I’ve been asking for advice both from God and my loved ones here on Earth regarding several decisions weighing on my mind that need to be made both in the near and distant future. And for me it all comes back to¬†How do you know you’re making the right decision? How do I know?

And again and again I’m met with¬†You just know.

Honestly, I could probably ask an easily proven question, but begin it with¬†How do you know…?¬†and be met with that very answer.

How do you know 2 and 2 equates to 4?

You just know…

How do you know the Earth is round?

You just know…

Gah, that’s not the all-assuming answer for everything, you know! It doesn’t work all the time…

But in all seriousness, though this is actually a wise reflection (at least the first few times I heard it :)), I have not met the sentiment with the utmost acceptance. The belief to simply know does not resonate well with me. Well with my persona. For you Myers-Briggs fans, I’m an ISFJ. S, for Sensing–I sense things, get a feel for a situation before diving in fully. I do not jump in wholeheartedly before I know what I’m getting myself into. I do not use my intuition well. But I’m being told time after time to do just that, to follow my feelings, my heart. And that has been, in some ways, very difficult for me to do. At least regarding the biggie decisions.

Currently, I am embarking on a quest to find a church to attend and, ideally, join as I continue on my Walk with God. And just today (er. yesterday now) I visited the first (of likely a few) that could maybe be The One. I attended the service, and while there were some parts of it I really didn’t like, there were aspects that I really did. So where do I go from here? How do I know this is the church for me? How do I know when I’ve found The One?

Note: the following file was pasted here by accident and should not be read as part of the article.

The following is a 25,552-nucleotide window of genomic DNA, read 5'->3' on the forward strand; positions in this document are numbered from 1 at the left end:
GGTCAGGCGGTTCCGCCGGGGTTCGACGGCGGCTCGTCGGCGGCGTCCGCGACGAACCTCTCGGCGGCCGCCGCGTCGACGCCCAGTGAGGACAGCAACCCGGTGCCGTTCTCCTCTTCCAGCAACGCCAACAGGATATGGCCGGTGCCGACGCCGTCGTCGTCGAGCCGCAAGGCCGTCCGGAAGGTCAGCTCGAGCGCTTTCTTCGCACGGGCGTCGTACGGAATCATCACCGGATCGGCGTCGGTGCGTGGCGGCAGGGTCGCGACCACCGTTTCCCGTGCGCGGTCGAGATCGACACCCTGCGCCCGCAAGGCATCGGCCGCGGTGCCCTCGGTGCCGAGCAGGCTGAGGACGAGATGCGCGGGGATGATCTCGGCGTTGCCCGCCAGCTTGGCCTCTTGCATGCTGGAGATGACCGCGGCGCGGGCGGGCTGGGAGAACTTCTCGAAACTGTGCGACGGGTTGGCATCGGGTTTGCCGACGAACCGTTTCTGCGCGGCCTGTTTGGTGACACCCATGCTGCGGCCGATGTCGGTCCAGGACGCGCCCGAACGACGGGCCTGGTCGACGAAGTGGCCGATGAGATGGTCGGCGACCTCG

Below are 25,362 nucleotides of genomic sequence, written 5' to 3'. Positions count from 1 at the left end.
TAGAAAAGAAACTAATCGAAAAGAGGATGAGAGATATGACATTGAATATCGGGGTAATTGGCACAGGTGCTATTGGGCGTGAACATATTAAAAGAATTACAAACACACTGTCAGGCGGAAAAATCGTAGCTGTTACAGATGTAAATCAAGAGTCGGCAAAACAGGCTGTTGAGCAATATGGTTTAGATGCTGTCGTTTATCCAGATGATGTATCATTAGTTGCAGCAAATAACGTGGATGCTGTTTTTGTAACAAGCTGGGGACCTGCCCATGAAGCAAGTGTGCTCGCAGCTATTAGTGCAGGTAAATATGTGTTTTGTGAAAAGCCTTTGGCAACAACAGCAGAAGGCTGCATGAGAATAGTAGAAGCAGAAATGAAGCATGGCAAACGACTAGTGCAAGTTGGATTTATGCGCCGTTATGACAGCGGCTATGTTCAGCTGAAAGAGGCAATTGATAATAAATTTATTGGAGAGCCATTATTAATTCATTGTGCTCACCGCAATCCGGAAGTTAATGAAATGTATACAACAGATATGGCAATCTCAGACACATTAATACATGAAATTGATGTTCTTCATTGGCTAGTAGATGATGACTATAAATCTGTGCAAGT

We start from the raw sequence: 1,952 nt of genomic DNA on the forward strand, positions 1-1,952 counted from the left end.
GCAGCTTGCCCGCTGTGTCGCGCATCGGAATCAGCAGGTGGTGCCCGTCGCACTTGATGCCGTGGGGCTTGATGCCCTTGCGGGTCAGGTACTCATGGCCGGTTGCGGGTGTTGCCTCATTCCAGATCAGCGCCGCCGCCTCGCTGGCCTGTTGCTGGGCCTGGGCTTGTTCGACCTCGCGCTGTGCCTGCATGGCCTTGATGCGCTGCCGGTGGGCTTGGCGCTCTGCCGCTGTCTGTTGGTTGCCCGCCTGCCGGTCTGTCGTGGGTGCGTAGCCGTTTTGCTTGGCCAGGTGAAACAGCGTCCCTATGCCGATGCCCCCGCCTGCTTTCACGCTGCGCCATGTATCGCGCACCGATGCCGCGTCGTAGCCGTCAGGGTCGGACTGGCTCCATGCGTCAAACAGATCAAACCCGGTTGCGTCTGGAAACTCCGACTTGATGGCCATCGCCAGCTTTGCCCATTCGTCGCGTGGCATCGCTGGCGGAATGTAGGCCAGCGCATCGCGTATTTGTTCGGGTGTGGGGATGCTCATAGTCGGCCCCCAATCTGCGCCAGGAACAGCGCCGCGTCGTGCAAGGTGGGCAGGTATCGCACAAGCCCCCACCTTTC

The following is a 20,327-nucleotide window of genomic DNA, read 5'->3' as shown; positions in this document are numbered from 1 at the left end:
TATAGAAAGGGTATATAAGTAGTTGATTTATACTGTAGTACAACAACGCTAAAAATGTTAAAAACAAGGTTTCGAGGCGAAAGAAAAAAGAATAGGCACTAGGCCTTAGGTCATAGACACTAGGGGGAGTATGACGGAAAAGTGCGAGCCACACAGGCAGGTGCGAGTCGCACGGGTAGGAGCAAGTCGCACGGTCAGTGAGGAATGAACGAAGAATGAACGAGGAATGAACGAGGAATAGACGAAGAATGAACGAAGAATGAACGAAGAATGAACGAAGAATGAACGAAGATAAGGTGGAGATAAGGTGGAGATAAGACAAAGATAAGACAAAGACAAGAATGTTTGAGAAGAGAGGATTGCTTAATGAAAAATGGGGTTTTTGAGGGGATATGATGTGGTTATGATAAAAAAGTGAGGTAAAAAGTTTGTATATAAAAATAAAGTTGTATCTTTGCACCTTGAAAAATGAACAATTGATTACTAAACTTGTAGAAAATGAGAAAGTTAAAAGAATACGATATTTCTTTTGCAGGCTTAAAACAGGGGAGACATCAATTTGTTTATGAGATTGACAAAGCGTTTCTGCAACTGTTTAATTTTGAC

My pastor/friend from my school who attended with me (awww) gave me the oh-too-familiar answer I was readily awaiting at that point: You just know.

Hmmm. Well, if I “just know” and yet didn’t have that knowing feeling at this particular church, it must not be the church for me, right?

Well Friends, you see, as a Sensing individual, I’ve never felt 100% this-is-where-I’m-supposed-to-be comfortable in my initial experiences with anything. Ever. And sometimes not even the second or third. I’ve been at one of my internships for almost a year now and, as much as I have loved in the time prior, I only just began, in recent months, to feel fully comfortable there. It was then (like eight months later) that I “just knew”. But apparently my intuition is supposed to surface more quickly? I mean, that would be more practical. I can’t realistically attend services at a church I feel unsure about for eight months waiting for the feeling that tells me I’m in the right place.

So what then? How do I evoke this intuition sooner in new scenarios?

The obvious answer seems to be to pray. To trust in God. To ask for His guidance. In making decisions, in knowing. But I have, you see. And I haven’t been disappointed by any means. I’ve been nudged. But not explicitly told “Yes, Quinn, this is¬†the¬†path for you–you are so right. Keep going!” Okay, that isn’t even remotely how I envision God audibly speaking to me, but besides the point… I’m not saying I expect to receive a concrete answer or absolute assurance I am making the “correct” choice. I still adhere to, to an extent, God will guide us and use our gifts regardless of our choices (sometimes our paths just end up a little more scenic than originally planned). But I’d like to have more certainty in my decisions. More confidence. Before I make them (and not eight-plus months after them, ideally).